The Grand Chamber of the European Court of Human Rights, by virtue of a number of decisions, has established the same – a “restitutio in integrum” has to be carried through in such cases, especially in the case Loizidou v. Turkey (18 December 1996, case file no. 40/1993/435/514 (US Department of State: „The ruling reaffirmed the validity of property deeds issued prior to 1974“ http://en.wikipedia.org/wiki/Loizidou_vs_Turkey).Later on there were other likewise positive decisions by the ECHR in the cases of Myra Xenides v. Turkey (23 May 2007) and Demades v. Turkey (22 April 2008) for the same reasons:

Unlawful occupational regime, validity of the first protocol, although expropriation took place before the coming into force of the Convention.

The Second Chamber of the ECHR, influenced by the judge-reporter, who is a Lithuanian and a disciple of two main collaborators of the unlawful occupational regime*), does not comply with these Grand Chamber decisions, as concerns Lithuania, i.e. because Lithuania is systematically violating the above-mentioned “ius cogens” and is not willing to reverse the process of the so-called “limited restitution”.

*) see attached article “The judicial scandal of the twentieth century – systematic violation of a peremptory rule of international law by Lithuania”


The legal situation concerning the right of Lithuanian owners of residential property to rei-vindicatio proceedings

In cases, when residential buildings had unlawfully been either acquired by third persons during respectively from organs of the unlawful occupational regime, or had unlawfully been acknowledged as the property of third persons (despite the fact that the legitimate owners were registered in the register of landed property, and with the legitimate owners being no party to these “proceedings”) by virtue of decisions of “People’s courts” as organs of the unlawful occupational regime, the legitimate owners or their heirs had the right to lodge an appropriate action requesting the court to institute rei-vindicatio proceedings in order to analyze the alleged property title of the current occupants of his/her residential property.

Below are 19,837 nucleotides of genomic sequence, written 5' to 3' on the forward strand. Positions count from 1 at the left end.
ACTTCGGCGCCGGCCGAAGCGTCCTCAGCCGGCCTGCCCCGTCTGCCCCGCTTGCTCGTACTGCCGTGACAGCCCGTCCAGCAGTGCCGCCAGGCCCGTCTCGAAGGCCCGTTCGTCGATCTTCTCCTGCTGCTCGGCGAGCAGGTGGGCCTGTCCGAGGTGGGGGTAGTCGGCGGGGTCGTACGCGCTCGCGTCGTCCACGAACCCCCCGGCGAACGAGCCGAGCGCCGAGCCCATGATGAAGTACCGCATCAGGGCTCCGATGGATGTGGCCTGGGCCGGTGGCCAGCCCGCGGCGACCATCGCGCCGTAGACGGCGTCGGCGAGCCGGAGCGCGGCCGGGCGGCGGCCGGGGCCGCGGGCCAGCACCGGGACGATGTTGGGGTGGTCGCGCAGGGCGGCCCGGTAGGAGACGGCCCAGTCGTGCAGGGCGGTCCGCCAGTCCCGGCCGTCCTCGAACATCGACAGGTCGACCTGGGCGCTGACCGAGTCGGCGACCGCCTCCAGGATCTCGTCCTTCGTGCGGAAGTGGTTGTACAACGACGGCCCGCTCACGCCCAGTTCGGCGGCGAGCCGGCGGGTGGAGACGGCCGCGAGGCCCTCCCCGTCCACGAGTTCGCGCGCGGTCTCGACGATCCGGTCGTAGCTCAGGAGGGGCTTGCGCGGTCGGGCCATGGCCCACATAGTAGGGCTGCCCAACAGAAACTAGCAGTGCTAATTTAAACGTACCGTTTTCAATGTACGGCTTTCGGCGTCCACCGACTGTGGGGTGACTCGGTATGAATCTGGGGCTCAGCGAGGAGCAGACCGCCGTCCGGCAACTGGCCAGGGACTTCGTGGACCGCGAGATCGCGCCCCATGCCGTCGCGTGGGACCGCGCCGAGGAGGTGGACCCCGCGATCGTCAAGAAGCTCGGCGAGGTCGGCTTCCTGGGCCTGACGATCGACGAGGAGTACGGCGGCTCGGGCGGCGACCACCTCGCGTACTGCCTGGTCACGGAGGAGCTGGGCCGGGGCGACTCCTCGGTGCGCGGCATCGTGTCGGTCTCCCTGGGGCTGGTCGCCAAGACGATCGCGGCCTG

This right was guaranteed by the second part of article 14 of the Lithuanian Code of Civil Procedure (1964 edition) -

Part 2 of article 14 of the Lithuanian Code of Civil Procedure (1964):

(Lithuanian original) 2. Sprendimo, nutarties ir nutarimo privalomumas neatima iš suinteresuotų asmenų galimumo kreiptis į teismą, kad būtų apgintos teisės ir įstatymo saugomi interesai, dėl kurių ginčas nėra teismo išnagrinėtas ir išspręstas.

(Translation: “The binding nature of a judgment, decision or ruling does not take away from third persons the possibility to turn to the court for having their rights and interests, protected by law, secured, with regard to which the law suit has neither been examined nor decided”).

Even according to the “laws” valid during the period of the unlawful occupational regime in Lithuania – legitimate owners, not being a party to the “proceedings” of